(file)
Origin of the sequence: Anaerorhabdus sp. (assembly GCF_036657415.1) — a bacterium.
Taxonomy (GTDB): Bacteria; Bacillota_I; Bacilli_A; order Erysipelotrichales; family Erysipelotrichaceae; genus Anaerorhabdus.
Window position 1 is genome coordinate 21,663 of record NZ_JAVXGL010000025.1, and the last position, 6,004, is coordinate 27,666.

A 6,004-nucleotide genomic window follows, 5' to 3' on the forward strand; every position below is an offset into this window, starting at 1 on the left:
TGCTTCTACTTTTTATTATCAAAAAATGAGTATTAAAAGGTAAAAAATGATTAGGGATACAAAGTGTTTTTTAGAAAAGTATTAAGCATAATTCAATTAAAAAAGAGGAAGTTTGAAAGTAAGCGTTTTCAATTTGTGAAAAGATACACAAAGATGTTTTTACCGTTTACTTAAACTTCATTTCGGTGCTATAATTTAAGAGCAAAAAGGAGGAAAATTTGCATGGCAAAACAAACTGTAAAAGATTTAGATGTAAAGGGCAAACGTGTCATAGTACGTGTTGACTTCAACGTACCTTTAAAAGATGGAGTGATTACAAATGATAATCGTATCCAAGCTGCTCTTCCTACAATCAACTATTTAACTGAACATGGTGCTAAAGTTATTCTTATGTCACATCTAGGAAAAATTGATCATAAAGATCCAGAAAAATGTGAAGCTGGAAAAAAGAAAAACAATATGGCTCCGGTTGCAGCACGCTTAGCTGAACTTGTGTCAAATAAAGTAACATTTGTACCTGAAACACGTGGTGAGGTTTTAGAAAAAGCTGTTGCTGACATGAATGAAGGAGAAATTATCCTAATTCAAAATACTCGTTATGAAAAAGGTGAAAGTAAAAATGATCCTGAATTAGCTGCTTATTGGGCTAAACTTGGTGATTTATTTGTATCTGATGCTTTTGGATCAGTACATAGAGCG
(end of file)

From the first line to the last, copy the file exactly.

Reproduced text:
Origin of the sequence: Anaerorhabdus sp. (assembly GCF_036657415.1) — a bacterium.
Taxonomy (GTDB): Bacteria; Bacillota_I; Bacilli_A; order Erysipelotrichales; family Erysipelotrichaceae; genus Anaerorhabdus.
Window position 1 is genome coordinate 21,663 of record NZ_JAVXGL010000025.1, and the last position, 6,004, is coordinate 27,666.

A 6,004-nucleotide genomic window follows, 5' to 3' on the forward strand; every position below is an offset into this window, starting at 1 on the left:
TGCTTCTACTTTTTATTATCAAAAAATGAGTATTAAAAGGTAAAAAATGATTAGGGATACAAAGTGTTTTTTAGAAAAGTATTAAGCATAATTCAATTAAAAAAGAGGAAGTTTGAAAGTAAGCGTTTTCAATTTGTGAAAAGATACACAAAGATGTTTTTACCGTTTACTTAAACTTCATTTCGGTGCTATAATTTAAGAGCAAAAAGGAGGAAAATTTGCATGGCAAAACAAACTGTAAAAGATTTAGATGTAAAGGGCAAACGTGTCATAGTACGTGTTGACTTCAACGTACCTTTAAAAGATGGAGTGATTACAAATGATAATCGTATCCAAGCTGCTCTTCCTACAATCAACTATTTAACTGAACATGGTGCTAAAGTTATTCTTATGTCACATCTAGGAAAAATTGATCATAAAGATCCAGAAAAATGTGAAGCTGGAAAAAAGAAAAACAATATGGCTCCGGTTGCAGCACGCTTAGCTGAACTTGTGTCAAATAAAGTAACATTTGTACCTGAAACACGTGGTGAGGTTTTAGAAAAAGCTGTTGCTGACATGAATGAAGGAGAAATTATCCTAATTCAAAATACTCGTTATGAAAAAGGTGAAAGTAAAAATGATCCTGAATTAGCTGCTTATTGGGCTAAACTTGGTGATTTATTTGTATCTGATGCTTTTGGATCAGTACATAGAGCG